Childhood Obesity Gets Worse In the Summer

June 8, 2017

 

I just read a study revealing that during the K-2nd grade years, kids get significantly fatter during the summer months. At first pass, this seems impossible, but when I really think about it, it seems probable.

 

My kids’ summers are not the summers of my youth, where we left the house after breakfast and came home when the street lights went on, dirty, sweaty, sunburned and exhausted. The activity kids do today are more organized, meaning more time listening to instruction than actually running around. They spend more time in front of screens, and virtual activity does not burn calories. They get rides everywhere they need to go, and indeed, the researchers of the study hypothesized kids do less physical activity than they do during the school year.

 

I have another theory. Kids aren’t near a refrigerator all day during the school year. Physical activity is vital to a healthy life, but the real danger is in all the extra food kids have time for during the summer. The risk is in all the snacking; the packed snacks when they leave the house for 5-10 minutes, the snacks they run back in for after being outside for what feels like no time, the frequent trips for ice cream and the junk that surrounds them all day in what is often a very social season.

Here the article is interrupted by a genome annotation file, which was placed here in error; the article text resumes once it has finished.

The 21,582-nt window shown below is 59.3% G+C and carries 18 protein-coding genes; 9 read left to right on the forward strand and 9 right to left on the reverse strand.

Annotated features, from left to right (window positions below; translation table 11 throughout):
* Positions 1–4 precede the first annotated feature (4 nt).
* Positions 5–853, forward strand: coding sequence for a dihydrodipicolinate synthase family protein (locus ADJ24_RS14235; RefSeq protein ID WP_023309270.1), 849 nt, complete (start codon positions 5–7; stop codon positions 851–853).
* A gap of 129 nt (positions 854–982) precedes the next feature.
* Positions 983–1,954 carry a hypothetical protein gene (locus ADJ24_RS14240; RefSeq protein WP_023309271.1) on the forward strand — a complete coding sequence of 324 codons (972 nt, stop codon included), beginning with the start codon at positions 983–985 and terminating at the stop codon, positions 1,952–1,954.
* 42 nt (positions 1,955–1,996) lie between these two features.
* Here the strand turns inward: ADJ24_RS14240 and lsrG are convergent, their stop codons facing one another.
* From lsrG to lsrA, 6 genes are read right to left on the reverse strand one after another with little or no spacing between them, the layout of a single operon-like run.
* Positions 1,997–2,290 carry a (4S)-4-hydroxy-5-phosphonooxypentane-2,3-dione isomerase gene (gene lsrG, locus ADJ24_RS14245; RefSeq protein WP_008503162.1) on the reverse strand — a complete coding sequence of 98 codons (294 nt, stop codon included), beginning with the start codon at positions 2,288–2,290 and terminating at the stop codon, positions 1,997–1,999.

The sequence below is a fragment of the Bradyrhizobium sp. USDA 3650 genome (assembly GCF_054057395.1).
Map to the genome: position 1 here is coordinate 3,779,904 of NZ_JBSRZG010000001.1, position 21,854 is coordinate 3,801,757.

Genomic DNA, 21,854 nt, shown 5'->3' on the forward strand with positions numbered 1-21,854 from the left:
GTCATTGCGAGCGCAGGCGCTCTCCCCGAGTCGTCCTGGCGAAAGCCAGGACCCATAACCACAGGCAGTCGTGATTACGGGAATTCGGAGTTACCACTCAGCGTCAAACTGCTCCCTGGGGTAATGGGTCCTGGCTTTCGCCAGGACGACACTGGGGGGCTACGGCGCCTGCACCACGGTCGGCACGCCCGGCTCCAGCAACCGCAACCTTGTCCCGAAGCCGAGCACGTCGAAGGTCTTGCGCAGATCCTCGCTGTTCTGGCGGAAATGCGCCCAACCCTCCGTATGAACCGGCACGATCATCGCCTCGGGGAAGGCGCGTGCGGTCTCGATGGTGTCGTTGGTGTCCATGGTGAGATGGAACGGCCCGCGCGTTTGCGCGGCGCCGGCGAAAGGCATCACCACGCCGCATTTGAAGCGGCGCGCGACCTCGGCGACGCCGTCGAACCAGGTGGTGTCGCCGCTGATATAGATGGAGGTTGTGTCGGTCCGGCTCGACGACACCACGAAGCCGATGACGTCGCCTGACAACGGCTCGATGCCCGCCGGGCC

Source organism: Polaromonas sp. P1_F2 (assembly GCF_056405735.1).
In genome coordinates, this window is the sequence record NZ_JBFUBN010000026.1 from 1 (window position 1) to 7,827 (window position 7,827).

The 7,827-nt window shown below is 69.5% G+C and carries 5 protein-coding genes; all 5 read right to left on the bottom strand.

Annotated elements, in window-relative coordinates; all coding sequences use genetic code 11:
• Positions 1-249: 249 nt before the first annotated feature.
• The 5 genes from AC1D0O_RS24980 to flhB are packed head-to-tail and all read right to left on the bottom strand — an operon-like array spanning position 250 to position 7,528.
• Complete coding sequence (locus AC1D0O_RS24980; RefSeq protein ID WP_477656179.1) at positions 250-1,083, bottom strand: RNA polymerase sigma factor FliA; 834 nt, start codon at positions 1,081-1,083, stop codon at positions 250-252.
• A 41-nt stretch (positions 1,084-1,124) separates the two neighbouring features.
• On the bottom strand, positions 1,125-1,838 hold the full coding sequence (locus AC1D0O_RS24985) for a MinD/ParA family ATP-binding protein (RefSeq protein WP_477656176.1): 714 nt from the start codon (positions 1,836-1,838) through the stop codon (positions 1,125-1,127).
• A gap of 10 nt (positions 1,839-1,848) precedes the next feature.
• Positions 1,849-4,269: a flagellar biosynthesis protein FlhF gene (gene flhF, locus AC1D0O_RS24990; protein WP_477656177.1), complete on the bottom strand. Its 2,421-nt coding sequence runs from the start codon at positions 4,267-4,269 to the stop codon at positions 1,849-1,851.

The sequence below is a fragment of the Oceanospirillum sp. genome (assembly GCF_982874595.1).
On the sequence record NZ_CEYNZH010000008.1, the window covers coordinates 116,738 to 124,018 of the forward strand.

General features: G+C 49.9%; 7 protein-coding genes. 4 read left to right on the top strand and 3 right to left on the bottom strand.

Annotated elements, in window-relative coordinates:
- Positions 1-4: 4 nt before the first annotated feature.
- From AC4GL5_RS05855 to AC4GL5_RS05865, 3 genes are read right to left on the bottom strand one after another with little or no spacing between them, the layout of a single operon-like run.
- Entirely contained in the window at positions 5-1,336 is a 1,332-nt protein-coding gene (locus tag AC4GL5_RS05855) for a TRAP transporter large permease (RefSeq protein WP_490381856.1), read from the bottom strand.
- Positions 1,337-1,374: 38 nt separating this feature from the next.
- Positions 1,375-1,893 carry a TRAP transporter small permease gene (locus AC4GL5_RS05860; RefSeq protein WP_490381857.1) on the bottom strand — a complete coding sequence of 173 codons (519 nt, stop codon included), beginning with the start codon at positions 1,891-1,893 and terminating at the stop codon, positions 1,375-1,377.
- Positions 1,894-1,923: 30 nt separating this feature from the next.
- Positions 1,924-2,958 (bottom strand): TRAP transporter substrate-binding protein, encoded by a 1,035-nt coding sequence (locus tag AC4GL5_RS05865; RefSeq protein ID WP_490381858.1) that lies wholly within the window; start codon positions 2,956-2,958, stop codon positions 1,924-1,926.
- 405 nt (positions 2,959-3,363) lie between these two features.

Experts say obesity can be the result of as little as an additional 160 extra calories each day for children. That’s one scoop of Ben & Jerry’s chocolate chip ice cream, 14oz of coke or one small bag of popcorn. Childhood Obesity Awareness Month is September. I think by then it may be too late! Focus on delicious in season fruits and veggies this summer, and get your kids moving!

 

 

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About Dr. Karen Latimer

I’m a family physician now struggling to take care of a bunch of kids who keep calling me Mom. When I’m not wiping butts, refereeing sibling rivalry and chauffeuring over-scheduled little people, I write a family medical blog that gives you five thoughts on all sorts of different health topics.